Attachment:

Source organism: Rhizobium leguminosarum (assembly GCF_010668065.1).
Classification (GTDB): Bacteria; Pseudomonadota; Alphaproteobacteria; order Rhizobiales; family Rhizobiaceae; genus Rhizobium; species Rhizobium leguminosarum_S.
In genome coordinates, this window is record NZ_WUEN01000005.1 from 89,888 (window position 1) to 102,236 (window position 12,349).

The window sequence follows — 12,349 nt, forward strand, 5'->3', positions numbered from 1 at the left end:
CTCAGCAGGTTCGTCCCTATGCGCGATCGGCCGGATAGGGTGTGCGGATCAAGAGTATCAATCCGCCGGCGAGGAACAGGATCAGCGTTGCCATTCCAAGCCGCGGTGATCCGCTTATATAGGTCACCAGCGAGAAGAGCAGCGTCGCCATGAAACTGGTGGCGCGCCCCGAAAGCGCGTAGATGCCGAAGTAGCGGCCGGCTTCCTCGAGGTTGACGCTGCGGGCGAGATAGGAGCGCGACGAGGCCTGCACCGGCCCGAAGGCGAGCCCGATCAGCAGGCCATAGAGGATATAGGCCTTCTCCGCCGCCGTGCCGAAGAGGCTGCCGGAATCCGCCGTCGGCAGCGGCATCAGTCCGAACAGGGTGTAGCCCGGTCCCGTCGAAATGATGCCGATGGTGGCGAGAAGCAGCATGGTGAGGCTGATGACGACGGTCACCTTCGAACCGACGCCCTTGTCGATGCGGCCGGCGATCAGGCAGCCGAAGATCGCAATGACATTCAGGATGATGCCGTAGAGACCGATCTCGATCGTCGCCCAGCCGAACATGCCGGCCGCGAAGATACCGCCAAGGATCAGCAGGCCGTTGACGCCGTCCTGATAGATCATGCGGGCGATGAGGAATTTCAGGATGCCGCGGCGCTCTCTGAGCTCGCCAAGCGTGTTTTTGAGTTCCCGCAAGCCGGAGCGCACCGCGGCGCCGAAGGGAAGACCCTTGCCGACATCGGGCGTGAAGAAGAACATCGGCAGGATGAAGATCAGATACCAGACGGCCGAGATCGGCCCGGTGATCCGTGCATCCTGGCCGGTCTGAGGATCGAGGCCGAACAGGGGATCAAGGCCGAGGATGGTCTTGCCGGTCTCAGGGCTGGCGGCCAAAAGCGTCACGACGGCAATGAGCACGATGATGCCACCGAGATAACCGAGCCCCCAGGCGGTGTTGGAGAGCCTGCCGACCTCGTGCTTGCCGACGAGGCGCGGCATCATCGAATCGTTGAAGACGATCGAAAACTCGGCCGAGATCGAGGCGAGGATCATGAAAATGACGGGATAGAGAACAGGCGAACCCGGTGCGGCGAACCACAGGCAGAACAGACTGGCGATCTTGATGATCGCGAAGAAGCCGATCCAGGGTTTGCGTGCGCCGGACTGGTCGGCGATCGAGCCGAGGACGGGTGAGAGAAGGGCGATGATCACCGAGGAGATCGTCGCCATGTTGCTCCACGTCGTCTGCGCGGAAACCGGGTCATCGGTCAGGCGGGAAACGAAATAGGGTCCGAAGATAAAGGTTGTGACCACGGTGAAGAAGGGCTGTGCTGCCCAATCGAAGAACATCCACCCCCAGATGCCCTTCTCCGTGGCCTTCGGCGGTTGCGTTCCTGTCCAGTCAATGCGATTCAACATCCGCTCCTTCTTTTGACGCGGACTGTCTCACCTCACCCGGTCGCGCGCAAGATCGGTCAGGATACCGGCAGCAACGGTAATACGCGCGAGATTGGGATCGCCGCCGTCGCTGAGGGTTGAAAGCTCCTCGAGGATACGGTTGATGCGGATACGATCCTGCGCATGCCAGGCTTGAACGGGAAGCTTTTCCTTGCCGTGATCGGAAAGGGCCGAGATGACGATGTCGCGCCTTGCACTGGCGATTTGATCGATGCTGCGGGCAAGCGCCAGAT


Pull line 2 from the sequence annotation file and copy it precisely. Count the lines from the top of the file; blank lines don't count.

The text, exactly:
Classification (GTDB): Bacteria; Pseudomonadota; Alphaproteobacteria; order Rhizobiales; family Rhizobiaceae; genus Rhizobium; species Rhizobium leguminosarum_S.